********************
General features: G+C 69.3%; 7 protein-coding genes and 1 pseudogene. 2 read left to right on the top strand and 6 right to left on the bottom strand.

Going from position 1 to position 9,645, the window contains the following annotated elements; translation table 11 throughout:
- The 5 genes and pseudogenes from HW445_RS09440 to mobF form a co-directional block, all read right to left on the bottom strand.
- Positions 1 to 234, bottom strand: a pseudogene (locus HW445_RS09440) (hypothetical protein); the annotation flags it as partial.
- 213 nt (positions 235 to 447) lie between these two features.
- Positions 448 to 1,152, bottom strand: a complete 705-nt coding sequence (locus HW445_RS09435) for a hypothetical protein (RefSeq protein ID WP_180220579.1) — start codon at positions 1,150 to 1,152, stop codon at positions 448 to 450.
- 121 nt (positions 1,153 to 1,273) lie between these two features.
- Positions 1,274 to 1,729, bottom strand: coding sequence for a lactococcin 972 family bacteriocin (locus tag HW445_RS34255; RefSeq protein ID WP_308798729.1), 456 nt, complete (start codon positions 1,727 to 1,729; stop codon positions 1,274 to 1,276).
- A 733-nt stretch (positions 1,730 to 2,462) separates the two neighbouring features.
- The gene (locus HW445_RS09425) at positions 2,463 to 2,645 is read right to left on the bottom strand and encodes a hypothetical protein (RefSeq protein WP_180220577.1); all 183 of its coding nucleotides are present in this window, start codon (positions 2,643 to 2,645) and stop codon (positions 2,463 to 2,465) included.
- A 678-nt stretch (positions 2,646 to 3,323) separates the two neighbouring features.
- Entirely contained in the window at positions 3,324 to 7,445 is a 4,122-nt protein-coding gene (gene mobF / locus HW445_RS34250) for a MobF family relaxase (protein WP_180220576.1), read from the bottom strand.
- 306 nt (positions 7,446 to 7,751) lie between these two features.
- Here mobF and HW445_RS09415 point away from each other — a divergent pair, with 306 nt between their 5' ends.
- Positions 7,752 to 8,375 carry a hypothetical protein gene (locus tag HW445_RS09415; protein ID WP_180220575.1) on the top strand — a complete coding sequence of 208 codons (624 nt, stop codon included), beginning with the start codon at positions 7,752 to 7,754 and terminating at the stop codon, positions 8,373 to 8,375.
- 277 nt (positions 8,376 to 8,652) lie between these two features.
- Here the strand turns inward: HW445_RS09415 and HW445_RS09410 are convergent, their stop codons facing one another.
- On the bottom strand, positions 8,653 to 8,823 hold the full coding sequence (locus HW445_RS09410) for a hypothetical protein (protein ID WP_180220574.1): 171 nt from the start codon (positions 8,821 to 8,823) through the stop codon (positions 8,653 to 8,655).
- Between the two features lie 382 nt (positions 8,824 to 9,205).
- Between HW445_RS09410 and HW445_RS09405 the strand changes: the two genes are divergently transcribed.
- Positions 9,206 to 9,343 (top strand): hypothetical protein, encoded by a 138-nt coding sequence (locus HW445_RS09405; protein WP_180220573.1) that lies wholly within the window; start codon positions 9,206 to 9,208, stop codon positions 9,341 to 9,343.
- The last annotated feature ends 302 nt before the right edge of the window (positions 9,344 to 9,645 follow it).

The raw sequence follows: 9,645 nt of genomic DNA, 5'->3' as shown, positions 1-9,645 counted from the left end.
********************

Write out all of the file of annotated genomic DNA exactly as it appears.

General features: G+C 69.3%; 7 protein-coding genes and 1 pseudogene. 2 read left to right on the top strand and 6 right to left on the bottom strand.

Going from position 1 to position 9,645, the window contains the following annotated elements; translation table 11 throughout:
- The 5 genes and pseudogenes from HW445_RS09440 to mobF form a co-directional block, all read right to left on the bottom strand.
- Positions 1 to 234, bottom strand: a pseudogene (locus HW445_RS09440) (hypothetical protein); the annotation flags it as partial.
- 213 nt (positions 235 to 447) lie between these two features.
- Positions 448 to 1,152, bottom strand: a complete 705-nt coding sequence (locus HW445_RS09435) for a hypothetical protein (RefSeq protein ID WP_180220579.1) — start codon at positions 1,150 to 1,152, stop codon at positions 448 to 450.
- 121 nt (positions 1,153 to 1,273) lie between these two features.
- Positions 1,274 to 1,729, bottom strand: coding sequence for a lactococcin 972 family bacteriocin (locus tag HW445_RS34255; RefSeq protein ID WP_308798729.1), 456 nt, complete (start codon positions 1,727 to 1,729; stop codon positions 1,274 to 1,276).
- A 733-nt stretch (positions 1,730 to 2,462) separates the two neighbouring features.
- The gene (locus HW445_RS09425) at positions 2,463 to 2,645 is read right to left on the bottom strand and encodes a hypothetical protein (RefSeq protein WP_180220577.1); all 183 of its coding nucleotides are present in this window, start codon (positions 2,643 to 2,645) and stop codon (positions 2,463 to 2,465) included.
- A 678-nt stretch (positions 2,646 to 3,323) separates the two neighbouring features.
- Entirely contained in the window at positions 3,324 to 7,445 is a 4,122-nt protein-coding gene (gene mobF / locus HW445_RS34250) for a MobF family relaxase (protein WP_180220576.1), read from the bottom strand.
- 306 nt (positions 7,446 to 7,751) lie between these two features.
- Here mobF and HW445_RS09415 point away from each other — a divergent pair, with 306 nt between their 5' ends.
- Positions 7,752 to 8,375 carry a hypothetical protein gene (locus tag HW445_RS09415; protein ID WP_180220575.1) on the top strand — a complete coding sequence of 208 codons (624 nt, stop codon included), beginning with the start codon at positions 7,752 to 7,754 and terminating at the stop codon, positions 8,373 to 8,375.
- 277 nt (positions 8,376 to 8,652) lie between these two features.
- Here the strand turns inward: HW445_RS09415 and HW445_RS09410 are convergent, their stop codons facing one another.
- On the bottom strand, positions 8,653 to 8,823 hold the full coding sequence (locus HW445_RS09410) for a hypothetical protein (protein ID WP_180220574.1): 171 nt from the start codon (positions 8,821 to 8,823) through the stop codon (positions 8,653 to 8,655).
- Between the two features lie 382 nt (positions 8,824 to 9,205).
- Between HW445_RS09410 and HW445_RS09405 the strand changes: the two genes are divergently transcribed.
- Positions 9,206 to 9,343 (top strand): hypothetical protein, encoded by a 138-nt coding sequence (locus HW445_RS09405; protein WP_180220573.1) that lies wholly within the window; start codon positions 9,206 to 9,208, stop codon positions 9,341 to 9,343.
- The last annotated feature ends 302 nt before the right edge of the window (positions 9,344 to 9,645 follow it).

The raw sequence follows: 9,645 nt of genomic DNA, 5'->3' as shown, positions 1-9,645 counted from the left end.